Briefly Noted: Kindle Touch and Frickin’ Laser Beams

How does the new Kindle touchscreen work?

CNN has the answer: (“Kindle Touch’s secret weapon: Lasers”)

Capacitive touch, the touchscreen technology on most devices we’re familar with (such as Android devices, iPhones, iPads, etc.) involves a layer that resides on top of the display* — and when it comes to reading with e-ink displays, introduces a problem of glare.

Infrared laser technology, the kind already found in e-reading devices such as Barnes & Noble’s Nook and Sony e-readers, works a little differently. And, this Amazon believes, creates an overall improved e-reading experience.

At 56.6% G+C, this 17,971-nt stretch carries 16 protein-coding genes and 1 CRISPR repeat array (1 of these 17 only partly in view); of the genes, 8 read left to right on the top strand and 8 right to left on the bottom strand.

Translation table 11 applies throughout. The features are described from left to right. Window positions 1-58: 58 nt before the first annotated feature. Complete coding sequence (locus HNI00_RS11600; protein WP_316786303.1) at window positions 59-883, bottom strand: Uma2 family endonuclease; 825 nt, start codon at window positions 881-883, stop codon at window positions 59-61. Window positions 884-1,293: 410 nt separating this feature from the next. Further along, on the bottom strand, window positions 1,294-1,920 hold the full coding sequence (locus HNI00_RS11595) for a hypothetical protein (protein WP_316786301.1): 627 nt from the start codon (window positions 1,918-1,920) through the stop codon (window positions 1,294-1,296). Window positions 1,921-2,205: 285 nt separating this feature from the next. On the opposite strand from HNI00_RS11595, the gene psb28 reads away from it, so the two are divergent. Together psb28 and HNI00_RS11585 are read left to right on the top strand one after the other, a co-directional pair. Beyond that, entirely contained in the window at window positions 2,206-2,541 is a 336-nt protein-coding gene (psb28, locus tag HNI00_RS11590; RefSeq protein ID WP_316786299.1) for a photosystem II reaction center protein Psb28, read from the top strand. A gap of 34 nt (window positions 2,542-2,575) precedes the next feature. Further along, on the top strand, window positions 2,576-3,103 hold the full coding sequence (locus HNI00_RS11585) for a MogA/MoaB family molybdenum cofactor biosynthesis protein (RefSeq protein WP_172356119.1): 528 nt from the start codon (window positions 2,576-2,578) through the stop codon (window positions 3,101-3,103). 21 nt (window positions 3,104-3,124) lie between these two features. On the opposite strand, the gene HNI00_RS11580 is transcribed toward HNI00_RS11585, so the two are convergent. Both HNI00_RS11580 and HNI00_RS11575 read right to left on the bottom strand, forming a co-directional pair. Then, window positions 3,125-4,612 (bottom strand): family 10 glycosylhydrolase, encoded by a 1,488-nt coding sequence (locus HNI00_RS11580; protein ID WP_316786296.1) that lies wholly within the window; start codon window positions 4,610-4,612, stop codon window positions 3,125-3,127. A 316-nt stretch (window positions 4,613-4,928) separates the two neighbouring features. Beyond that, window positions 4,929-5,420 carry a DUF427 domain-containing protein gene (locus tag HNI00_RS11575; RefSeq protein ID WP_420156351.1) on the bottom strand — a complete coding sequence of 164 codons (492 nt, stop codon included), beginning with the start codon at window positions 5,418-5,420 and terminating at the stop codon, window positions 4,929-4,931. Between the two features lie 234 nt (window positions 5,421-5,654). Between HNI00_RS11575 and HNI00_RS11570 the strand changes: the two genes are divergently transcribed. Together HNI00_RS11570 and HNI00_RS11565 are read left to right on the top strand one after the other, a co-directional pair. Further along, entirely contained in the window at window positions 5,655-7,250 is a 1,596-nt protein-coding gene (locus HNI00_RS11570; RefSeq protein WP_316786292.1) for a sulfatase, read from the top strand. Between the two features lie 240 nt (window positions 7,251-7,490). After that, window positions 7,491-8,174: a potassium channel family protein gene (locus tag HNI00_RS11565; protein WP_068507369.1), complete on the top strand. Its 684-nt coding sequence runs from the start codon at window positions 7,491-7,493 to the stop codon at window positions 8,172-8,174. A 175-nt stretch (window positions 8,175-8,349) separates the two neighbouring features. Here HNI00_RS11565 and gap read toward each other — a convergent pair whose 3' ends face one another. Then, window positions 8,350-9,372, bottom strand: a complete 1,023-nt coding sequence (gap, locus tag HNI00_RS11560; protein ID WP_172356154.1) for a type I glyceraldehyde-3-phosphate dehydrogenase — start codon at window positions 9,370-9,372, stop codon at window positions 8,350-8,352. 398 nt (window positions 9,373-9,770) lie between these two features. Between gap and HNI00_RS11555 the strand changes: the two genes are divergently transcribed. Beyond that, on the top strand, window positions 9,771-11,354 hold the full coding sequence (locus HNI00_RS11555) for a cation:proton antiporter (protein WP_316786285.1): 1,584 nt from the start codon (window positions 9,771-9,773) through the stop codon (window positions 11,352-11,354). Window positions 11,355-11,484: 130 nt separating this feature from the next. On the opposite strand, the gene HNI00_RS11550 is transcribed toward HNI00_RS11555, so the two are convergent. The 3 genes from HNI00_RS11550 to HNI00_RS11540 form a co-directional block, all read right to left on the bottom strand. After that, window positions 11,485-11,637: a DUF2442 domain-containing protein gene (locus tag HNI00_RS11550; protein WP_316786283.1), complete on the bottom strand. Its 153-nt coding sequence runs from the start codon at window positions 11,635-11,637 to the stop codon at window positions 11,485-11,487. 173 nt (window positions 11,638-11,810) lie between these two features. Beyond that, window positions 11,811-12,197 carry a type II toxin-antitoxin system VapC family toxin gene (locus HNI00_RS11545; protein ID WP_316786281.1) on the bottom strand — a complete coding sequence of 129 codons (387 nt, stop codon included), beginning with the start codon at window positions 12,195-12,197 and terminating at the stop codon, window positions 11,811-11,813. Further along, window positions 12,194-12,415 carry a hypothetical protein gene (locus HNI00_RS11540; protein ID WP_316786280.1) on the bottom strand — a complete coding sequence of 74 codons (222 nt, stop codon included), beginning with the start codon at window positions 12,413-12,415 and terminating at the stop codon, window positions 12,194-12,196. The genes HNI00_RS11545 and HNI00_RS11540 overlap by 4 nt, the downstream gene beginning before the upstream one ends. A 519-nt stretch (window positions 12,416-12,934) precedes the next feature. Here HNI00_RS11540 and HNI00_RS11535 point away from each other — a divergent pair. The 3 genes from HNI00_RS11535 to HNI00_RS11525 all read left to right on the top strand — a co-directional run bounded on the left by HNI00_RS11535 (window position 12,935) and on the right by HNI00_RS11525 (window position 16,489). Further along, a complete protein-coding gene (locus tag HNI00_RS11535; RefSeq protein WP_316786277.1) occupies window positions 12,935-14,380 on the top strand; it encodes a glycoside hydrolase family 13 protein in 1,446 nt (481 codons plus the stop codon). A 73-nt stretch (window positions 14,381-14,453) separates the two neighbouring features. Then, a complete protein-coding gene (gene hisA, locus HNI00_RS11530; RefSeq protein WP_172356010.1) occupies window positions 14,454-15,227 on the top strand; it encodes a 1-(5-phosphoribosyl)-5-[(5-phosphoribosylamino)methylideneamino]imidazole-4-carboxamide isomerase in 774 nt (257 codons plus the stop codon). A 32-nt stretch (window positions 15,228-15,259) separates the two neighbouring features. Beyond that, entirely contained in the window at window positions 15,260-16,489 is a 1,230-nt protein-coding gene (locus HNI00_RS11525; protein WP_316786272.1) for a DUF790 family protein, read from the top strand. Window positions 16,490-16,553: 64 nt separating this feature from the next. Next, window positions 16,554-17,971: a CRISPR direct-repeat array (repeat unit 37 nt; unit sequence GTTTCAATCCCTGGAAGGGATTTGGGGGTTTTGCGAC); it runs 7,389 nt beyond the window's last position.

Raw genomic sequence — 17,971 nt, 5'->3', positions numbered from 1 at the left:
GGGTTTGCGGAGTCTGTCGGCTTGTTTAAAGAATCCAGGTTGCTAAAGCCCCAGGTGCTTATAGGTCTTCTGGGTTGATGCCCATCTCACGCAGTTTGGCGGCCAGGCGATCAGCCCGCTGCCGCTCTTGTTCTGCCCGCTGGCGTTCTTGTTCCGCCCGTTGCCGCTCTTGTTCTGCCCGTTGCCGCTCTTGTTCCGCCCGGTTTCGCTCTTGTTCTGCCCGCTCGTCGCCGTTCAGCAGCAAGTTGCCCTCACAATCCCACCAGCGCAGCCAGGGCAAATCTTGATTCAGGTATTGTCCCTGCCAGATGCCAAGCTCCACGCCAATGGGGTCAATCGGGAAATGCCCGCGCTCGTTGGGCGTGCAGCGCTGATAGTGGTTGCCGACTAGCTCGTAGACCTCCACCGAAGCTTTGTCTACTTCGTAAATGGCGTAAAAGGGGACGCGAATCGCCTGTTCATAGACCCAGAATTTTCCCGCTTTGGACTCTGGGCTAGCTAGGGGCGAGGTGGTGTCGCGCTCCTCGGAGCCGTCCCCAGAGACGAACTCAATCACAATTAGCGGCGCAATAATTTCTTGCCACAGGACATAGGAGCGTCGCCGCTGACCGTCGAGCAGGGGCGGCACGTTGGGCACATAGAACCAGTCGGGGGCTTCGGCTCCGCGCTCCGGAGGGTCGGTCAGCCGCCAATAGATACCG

“Applying a capacitive-touch layer to e-ink, the black-and-white display that looks like paper, darkens the screen, said Sriram Peruvemba, an executive for E Ink, the company that makes the popular screens in e-readers, in an interview on Wednesday.

For that reason, the Kindle Touch relies on infrared sensors, which are stationed along the edges around the screen to detect when the user’s finger touches a particular spot on the device’s face, an Amazon spokeswoman said.”

* If you really want to know all about how Capacitive Touch works, check out: “How Stuff Works: Touch Screens.” Science!

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I run the ThinkLab at the University of Cambridge, and research digital habits, productivity, and wellbeing.

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